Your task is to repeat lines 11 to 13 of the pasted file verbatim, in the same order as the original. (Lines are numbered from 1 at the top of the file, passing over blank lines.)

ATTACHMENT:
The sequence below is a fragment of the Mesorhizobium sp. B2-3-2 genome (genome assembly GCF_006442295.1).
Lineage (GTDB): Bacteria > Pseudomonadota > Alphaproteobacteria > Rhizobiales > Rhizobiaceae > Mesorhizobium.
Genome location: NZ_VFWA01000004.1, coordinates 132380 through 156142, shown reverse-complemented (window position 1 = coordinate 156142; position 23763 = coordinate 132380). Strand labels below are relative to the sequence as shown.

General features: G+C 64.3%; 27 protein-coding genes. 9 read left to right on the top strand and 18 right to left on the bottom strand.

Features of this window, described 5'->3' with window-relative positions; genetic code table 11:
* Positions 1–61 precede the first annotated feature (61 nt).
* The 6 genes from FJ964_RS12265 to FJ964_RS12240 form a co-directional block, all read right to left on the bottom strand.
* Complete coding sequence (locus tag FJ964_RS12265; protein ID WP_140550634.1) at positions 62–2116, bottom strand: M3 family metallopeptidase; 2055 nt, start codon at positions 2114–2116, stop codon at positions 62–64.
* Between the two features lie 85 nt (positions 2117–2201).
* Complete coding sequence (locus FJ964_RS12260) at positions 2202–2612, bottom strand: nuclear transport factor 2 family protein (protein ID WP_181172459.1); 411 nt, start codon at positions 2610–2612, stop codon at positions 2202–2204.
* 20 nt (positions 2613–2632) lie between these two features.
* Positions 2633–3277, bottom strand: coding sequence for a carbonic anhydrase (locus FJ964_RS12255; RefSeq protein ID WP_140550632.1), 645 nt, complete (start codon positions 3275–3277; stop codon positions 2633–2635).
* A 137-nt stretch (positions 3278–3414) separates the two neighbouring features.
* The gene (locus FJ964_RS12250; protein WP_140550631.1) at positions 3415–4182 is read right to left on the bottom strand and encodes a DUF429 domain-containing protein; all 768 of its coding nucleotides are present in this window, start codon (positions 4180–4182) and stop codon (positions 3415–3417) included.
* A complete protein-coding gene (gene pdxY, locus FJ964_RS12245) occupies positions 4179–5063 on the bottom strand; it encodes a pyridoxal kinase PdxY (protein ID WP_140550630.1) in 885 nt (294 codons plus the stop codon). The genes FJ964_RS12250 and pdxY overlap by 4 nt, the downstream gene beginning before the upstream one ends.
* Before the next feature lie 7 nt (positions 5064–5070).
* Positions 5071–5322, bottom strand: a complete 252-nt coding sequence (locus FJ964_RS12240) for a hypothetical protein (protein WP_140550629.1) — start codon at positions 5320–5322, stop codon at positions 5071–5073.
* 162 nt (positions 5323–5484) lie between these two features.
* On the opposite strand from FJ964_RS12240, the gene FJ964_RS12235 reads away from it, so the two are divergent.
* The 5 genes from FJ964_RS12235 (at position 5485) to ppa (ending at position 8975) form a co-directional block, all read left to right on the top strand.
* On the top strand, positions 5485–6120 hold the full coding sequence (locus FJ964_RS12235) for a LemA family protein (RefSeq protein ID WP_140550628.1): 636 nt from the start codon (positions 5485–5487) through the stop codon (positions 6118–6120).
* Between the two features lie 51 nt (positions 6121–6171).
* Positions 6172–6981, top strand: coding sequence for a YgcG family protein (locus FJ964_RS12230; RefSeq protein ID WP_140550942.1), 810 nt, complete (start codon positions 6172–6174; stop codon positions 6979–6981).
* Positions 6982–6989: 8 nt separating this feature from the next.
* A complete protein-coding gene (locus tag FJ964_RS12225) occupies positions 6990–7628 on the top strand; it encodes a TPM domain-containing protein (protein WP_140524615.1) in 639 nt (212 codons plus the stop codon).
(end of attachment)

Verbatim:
* 20 nt (positions 2613–2632) lie between these two features.
* Positions 2633–3277, bottom strand: coding sequence for a carbonic anhydrase (locus FJ964_RS12255; RefSeq protein ID WP_140550632.1), 645 nt, complete (start codon positions 3275–3277; stop codon positions 2633–2635).
* A 137-nt stretch (positions 3278–3414) separates the two neighbouring features.